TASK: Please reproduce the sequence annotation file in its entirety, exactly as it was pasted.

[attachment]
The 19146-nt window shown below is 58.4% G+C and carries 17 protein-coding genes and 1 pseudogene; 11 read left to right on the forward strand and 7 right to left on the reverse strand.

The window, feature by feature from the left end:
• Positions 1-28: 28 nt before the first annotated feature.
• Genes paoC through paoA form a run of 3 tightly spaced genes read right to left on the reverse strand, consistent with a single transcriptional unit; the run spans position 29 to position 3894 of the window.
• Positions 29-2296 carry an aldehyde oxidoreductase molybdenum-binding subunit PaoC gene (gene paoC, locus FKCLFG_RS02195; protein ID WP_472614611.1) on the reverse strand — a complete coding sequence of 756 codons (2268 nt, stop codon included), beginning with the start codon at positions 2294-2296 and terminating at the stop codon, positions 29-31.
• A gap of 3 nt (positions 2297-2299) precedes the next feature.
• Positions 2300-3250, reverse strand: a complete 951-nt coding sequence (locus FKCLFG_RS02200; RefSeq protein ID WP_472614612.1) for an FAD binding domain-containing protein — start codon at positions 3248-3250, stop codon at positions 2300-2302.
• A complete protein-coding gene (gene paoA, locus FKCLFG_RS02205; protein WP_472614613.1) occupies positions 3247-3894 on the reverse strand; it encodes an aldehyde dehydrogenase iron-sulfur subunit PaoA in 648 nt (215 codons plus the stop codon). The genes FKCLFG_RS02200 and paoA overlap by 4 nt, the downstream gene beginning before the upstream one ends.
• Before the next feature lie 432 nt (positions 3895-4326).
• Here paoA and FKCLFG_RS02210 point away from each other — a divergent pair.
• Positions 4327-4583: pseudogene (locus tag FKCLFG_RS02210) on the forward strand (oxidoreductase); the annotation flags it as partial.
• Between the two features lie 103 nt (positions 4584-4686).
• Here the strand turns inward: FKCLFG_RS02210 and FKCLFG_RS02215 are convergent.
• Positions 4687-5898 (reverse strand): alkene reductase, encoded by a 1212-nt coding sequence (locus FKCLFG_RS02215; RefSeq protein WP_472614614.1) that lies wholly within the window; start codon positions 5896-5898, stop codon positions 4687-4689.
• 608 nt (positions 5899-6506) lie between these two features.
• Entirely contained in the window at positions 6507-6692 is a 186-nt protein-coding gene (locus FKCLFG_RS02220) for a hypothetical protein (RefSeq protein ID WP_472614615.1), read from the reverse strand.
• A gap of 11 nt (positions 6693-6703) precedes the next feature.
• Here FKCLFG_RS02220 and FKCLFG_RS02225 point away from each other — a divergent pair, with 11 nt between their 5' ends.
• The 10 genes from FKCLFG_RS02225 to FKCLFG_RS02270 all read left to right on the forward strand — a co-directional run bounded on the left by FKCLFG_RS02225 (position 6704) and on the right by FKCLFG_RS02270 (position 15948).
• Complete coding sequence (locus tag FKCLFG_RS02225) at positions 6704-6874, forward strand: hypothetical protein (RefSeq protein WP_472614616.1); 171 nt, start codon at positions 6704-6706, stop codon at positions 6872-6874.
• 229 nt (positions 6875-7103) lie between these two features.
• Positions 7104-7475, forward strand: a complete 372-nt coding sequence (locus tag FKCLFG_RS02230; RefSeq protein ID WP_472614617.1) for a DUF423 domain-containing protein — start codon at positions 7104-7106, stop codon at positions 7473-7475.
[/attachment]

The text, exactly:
The 19146-nt window shown below is 58.4% G+C and carries 17 protein-coding genes and 1 pseudogene; 11 read left to right on the forward strand and 7 right to left on the reverse strand.

The window, feature by feature from the left end:
• Positions 1-28: 28 nt before the first annotated feature.
• Genes paoC through paoA form a run of 3 tightly spaced genes read right to left on the reverse strand, consistent with a single transcriptional unit; the run spans position 29 to position 3894 of the window.
• Positions 29-2296 carry an aldehyde oxidoreductase molybdenum-binding subunit PaoC gene (gene paoC, locus FKCLFG_RS02195; protein ID WP_472614611.1) on the reverse strand — a complete coding sequence of 756 codons (2268 nt, stop codon included), beginning with the start codon at positions 2294-2296 and terminating at the stop codon, positions 29-31.
• A gap of 3 nt (positions 2297-2299) precedes the next feature.
• Positions 2300-3250, reverse strand: a complete 951-nt coding sequence (locus FKCLFG_RS02200; RefSeq protein ID WP_472614612.1) for an FAD binding domain-containing protein — start codon at positions 3248-3250, stop codon at positions 2300-2302.
• A complete protein-coding gene (gene paoA, locus FKCLFG_RS02205; protein WP_472614613.1) occupies positions 3247-3894 on the reverse strand; it encodes an aldehyde dehydrogenase iron-sulfur subunit PaoA in 648 nt (215 codons plus the stop codon). The genes FKCLFG_RS02200 and paoA overlap by 4 nt, the downstream gene beginning before the upstream one ends.
• Before the next feature lie 432 nt (positions 3895-4326).
• Here paoA and FKCLFG_RS02210 point away from each other — a divergent pair.
• Positions 4327-4583: pseudogene (locus tag FKCLFG_RS02210) on the forward strand (oxidoreductase); the annotation flags it as partial.
• Between the two features lie 103 nt (positions 4584-4686).
• Here the strand turns inward: FKCLFG_RS02210 and FKCLFG_RS02215 are convergent.
• Positions 4687-5898 (reverse strand): alkene reductase, encoded by a 1212-nt coding sequence (locus FKCLFG_RS02215; RefSeq protein WP_472614614.1) that lies wholly within the window; start codon positions 5896-5898, stop codon positions 4687-4689.
• 608 nt (positions 5899-6506) lie between these two features.
• Entirely contained in the window at positions 6507-6692 is a 186-nt protein-coding gene (locus FKCLFG_RS02220) for a hypothetical protein (RefSeq protein ID WP_472614615.1), read from the reverse strand.
• A gap of 11 nt (positions 6693-6703) precedes the next feature.
• Here FKCLFG_RS02220 and FKCLFG_RS02225 point away from each other — a divergent pair, with 11 nt between their 5' ends.
• The 10 genes from FKCLFG_RS02225 to FKCLFG_RS02270 all read left to right on the forward strand — a co-directional run bounded on the left by FKCLFG_RS02225 (position 6704) and on the right by FKCLFG_RS02270 (position 15948).
• Complete coding sequence (locus tag FKCLFG_RS02225) at positions 6704-6874, forward strand: hypothetical protein (RefSeq protein WP_472614616.1); 171 nt, start codon at positions 6704-6706, stop codon at positions 6872-6874.
• 229 nt (positions 6875-7103) lie between these two features.
• Positions 7104-7475, forward strand: a complete 372-nt coding sequence (locus tag FKCLFG_RS02230; RefSeq protein ID WP_472614617.1) for a DUF423 domain-containing protein — start codon at positions 7104-7106, stop codon at positions 7473-7475.